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Is bankruptcy the best solution to significant tax debts?

On Behalf of | Jun 3, 2024 | Back Taxes Or Tax Debt |

Filing an annual tax return allows someone to verify that they have paid a sufficient amount in income taxes. The Internal Revenue Service (IRS) reviews information provided by employers and financial institutions when verifying the tax returns submitted by individuals. Occasionally, those who thought they paid their taxes in full actually owe the federal government quite a bit of money.

Tax debt can be a very serious financial concern. The IRS can increase the overall amount of the debt by imposing financial penalties for failing to pay income taxes on time and in full. Interest also begins accruing from the date when someone should have paid their taxes to the federal government.

Even if a taxpayer attempts to make payments on what they owe, they may find that their tax debt simply continues to increase. Many people with high levels of tax debt feel desperate and want the fastest solution for addressing what they owe. They might start considering a personal bankruptcy filing. Can bankruptcy help people resolve major tax obligations?

Most tax debts aren’t dischargeable

Bankruptcy helps people who struggle financially by temporarily stopping collection activity and potentially discharging some of their debts. Eligible debts include credit card balances and even old hospital bills that someone cannot pay in full. Most tax debts are not eligible for inclusion in a bankruptcy filing.

People cannot eliminate past-due property taxes, for example. In certain, limited situations, taxpayers can discharge some federal income tax debts through bankruptcy. Tax debts that are more than three years old are potentially eligible for discharge in a personal bankruptcy filing. More recent tax debts are not.

Generally speaking, the IRS is likely to engage in aggressive collection efforts well before someone reaches that three-year threshold. In some cases, the IRS may even communicate tax issues to prosecutors due to suspicions of fraud or evasion. For the most part, those dealing with the immediate and ever-growing threat of income tax debt don’t get the relief they might expect from a bankruptcy filing.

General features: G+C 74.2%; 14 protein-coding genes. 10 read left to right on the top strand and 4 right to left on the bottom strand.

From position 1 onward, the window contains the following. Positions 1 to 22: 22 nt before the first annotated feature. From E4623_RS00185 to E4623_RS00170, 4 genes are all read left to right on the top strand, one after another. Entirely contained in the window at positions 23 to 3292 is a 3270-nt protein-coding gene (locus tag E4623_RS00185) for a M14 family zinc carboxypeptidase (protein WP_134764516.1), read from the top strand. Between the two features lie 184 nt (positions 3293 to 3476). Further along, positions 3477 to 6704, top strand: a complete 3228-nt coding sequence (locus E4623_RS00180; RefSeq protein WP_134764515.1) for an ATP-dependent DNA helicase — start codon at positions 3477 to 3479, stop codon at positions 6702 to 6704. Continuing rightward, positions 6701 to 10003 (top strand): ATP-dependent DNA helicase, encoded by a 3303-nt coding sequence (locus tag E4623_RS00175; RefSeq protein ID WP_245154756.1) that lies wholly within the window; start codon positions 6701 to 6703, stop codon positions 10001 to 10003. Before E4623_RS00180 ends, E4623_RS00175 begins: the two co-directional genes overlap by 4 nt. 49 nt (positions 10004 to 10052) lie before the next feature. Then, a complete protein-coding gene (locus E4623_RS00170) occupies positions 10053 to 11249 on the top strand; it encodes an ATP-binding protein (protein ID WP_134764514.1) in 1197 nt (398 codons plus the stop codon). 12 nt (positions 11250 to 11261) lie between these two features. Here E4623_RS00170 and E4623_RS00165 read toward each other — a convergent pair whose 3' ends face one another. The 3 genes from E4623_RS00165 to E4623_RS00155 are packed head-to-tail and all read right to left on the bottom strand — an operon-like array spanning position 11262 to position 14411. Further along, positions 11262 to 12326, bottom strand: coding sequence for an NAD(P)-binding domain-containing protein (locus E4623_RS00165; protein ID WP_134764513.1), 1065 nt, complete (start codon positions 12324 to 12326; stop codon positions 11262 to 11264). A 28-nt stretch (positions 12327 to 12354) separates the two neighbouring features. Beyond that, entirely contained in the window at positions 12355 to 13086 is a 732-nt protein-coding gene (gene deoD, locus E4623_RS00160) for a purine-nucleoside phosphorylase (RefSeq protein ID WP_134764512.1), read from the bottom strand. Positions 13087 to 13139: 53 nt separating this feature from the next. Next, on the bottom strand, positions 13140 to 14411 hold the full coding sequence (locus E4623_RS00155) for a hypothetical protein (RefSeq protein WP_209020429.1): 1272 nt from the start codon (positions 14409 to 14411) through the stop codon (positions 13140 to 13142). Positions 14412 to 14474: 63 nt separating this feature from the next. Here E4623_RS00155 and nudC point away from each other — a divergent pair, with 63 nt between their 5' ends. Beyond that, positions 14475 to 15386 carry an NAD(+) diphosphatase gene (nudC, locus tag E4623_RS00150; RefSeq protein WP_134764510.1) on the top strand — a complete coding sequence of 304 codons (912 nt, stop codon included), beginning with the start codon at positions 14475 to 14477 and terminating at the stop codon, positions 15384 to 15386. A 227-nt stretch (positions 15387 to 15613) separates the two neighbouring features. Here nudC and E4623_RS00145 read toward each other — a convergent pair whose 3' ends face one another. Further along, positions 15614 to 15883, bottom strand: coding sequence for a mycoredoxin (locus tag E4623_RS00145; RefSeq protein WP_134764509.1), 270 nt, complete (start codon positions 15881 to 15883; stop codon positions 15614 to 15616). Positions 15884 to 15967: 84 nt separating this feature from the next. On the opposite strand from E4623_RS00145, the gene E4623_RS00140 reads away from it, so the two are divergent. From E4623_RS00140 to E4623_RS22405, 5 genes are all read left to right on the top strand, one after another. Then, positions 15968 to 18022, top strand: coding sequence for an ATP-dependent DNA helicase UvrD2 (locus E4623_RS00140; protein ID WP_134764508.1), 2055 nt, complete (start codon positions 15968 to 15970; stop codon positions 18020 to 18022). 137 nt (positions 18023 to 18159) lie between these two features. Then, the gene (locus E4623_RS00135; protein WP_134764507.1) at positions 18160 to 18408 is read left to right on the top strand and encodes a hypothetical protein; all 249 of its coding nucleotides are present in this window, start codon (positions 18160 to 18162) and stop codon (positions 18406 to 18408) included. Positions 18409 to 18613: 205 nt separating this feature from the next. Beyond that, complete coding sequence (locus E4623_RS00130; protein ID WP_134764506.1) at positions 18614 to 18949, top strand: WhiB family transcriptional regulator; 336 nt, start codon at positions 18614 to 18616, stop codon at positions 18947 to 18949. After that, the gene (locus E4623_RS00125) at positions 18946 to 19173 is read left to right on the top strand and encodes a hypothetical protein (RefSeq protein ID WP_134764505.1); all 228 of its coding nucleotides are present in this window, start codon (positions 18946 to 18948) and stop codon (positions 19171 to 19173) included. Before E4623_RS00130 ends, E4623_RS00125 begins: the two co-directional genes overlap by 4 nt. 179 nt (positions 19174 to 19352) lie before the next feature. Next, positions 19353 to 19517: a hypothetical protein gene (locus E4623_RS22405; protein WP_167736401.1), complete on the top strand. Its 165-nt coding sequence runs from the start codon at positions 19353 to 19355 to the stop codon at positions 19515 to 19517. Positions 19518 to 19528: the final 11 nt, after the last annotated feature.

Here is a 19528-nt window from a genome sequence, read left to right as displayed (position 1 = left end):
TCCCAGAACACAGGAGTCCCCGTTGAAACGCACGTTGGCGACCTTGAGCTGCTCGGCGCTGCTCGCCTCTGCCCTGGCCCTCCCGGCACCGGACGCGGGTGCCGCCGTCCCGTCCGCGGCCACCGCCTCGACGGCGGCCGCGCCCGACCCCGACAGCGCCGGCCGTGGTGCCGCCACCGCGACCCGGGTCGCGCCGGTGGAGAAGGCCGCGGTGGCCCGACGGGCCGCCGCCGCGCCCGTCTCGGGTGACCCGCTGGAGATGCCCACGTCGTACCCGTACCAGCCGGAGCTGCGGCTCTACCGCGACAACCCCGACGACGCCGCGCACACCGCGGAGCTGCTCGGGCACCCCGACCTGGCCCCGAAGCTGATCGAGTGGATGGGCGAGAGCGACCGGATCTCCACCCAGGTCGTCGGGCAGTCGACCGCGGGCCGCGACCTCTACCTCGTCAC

There are other options available

Sometimes, a thorough financial review can prove that the IRS miscalculated someone’s tax debts. Mistakes do happen. Other times, taxpayers can propose offers in compromise that allow them to regain control over their tax debt. An offer in compromise could lead to a lump-sum settlement for less than the full balance owed or a payment plan that works with someone’s current budget.

Before filing for bankruptcy, those struggling with income tax debt may need to explore their other options that may offer better relief. With that said, this process can relieve debtors of other burdens that may allow them to more effectively deal with their tax obligations. Understanding all possible solutions for past-due income tax payments could help people regain control over their finances.

We insist that your taxpayer rights are protected and your options are known.

Our services are confidential and are protected under the attorney-client privilege as allowed by law.